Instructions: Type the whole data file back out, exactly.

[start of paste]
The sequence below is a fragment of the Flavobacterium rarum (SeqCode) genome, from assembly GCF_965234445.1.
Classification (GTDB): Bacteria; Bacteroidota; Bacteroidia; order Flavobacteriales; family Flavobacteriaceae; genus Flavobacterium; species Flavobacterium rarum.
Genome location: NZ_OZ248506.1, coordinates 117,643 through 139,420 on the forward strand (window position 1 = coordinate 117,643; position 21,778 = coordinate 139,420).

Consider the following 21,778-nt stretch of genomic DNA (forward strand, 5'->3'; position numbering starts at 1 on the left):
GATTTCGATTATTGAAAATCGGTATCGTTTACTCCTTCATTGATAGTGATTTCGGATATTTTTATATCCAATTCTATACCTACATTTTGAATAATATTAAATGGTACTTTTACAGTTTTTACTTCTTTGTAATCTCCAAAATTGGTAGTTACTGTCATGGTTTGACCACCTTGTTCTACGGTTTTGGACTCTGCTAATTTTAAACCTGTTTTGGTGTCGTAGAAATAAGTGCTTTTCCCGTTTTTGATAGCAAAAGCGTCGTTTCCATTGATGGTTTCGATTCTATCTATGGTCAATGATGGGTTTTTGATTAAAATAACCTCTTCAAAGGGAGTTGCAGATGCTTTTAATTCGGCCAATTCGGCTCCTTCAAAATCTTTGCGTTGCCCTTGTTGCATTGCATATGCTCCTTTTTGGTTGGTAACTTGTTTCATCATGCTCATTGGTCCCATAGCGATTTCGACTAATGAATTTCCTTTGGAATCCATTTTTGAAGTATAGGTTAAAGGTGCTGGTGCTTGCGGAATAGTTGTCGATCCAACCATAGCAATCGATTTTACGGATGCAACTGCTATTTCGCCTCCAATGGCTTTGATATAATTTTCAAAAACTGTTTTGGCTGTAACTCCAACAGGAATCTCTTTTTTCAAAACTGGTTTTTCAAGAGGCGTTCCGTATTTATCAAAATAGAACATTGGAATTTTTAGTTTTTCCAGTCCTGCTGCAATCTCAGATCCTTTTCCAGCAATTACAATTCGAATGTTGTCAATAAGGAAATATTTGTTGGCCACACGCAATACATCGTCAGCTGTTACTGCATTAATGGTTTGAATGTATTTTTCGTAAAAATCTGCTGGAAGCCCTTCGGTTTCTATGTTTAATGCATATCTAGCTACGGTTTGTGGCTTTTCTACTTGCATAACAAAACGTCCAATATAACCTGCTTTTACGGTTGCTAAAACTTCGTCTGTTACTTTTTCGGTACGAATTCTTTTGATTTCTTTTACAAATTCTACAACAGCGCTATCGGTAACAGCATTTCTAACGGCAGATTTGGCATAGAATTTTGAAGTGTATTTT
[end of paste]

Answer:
The sequence below is a fragment of the Flavobacterium rarum (SeqCode) genome, from assembly GCF_965234445.1.
Classification (GTDB): Bacteria; Bacteroidota; Bacteroidia; order Flavobacteriales; family Flavobacteriaceae; genus Flavobacterium; species Flavobacterium rarum.
Genome location: NZ_OZ248506.1, coordinates 117,643 through 139,420 on the forward strand (window position 1 = coordinate 117,643; position 21,778 = coordinate 139,420).

Consider the following 21,778-nt stretch of genomic DNA (forward strand, 5'->3'; position numbering starts at 1 on the left):
GATTTCGATTATTGAAAATCGGTATCGTTTACTCCTTCATTGATAGTGATTTCGGATATTTTTATATCCAATTCTATACCTACATTTTGAATAATATTAAATGGTACTTTTACAGTTTTTACTTCTTTGTAATCTCCAAAATTGGTAGTTACTGTCATGGTTTGACCACCTTGTTCTACGGTTTTGGACTCTGCTAATTTTAAACCTGTTTTGGTGTCGTAGAAATAAGTGCTTTTCCCGTTTTTGATAGCAAAAGCGTCGTTTCCATTGATGGTTTCGATTCTATCTATGGTCAATGATGGGTTTTTGATTAAAATAACCTCTTCAAAGGGAGTTGCAGATGCTTTTAATTCGGCCAATTCGGCTCCTTCAAAATCTTTGCGTTGCCCTTGTTGCATTGCATATGCTCCTTTTTGGTTGGTAACTTGTTTCATCATGCTCATTGGTCCCATAGCGATTTCGACTAATGAATTTCCTTTGGAATCCATTTTTGAAGTATAGGTTAAAGGTGCTGGTGCTTGCGGAATAGTTGTCGATCCAACCATAGCAATCGATTTTACGGATGCAACTGCTATTTCGCCTCCAATGGCTTTGATATAATTTTCAAAAACTGTTTTGGCTGTAACTCCAACAGGAATCTCTTTTTTCAAAACTGGTTTTTCAAGAGGCGTTCCGTATTTATCAAAATAGAACATTGGAATTTTTAGTTTTTCCAGTCCTGCTGCAATCTCAGATCCTTTTCCAGCAATTACAATTCGAATGTTGTCAATAAGGAAATATTTGTTGGCCACACGCAATACATCGTCAGCTGTTACTGCATTAATGGTTTGAATGTATTTTTCGTAAAAATCTGCTGGAAGCCCTTCGGTTTCTATGTTTAATGCATATCTAGCTACGGTTTGTGGCTTTTCTACTTGCATAACAAAACGTCCAATATAACCTGCTTTTACGGTTGCTAAAACTTCGTCTGTTACTTTTTCGGTACGAATTCTTTTGATTTCTTTTACAAATTCTACAACAGCGCTATCGGTAACAGCATTTCTAACGGCAGATTTGGCATAGAATTTTGAAGTGTATTTT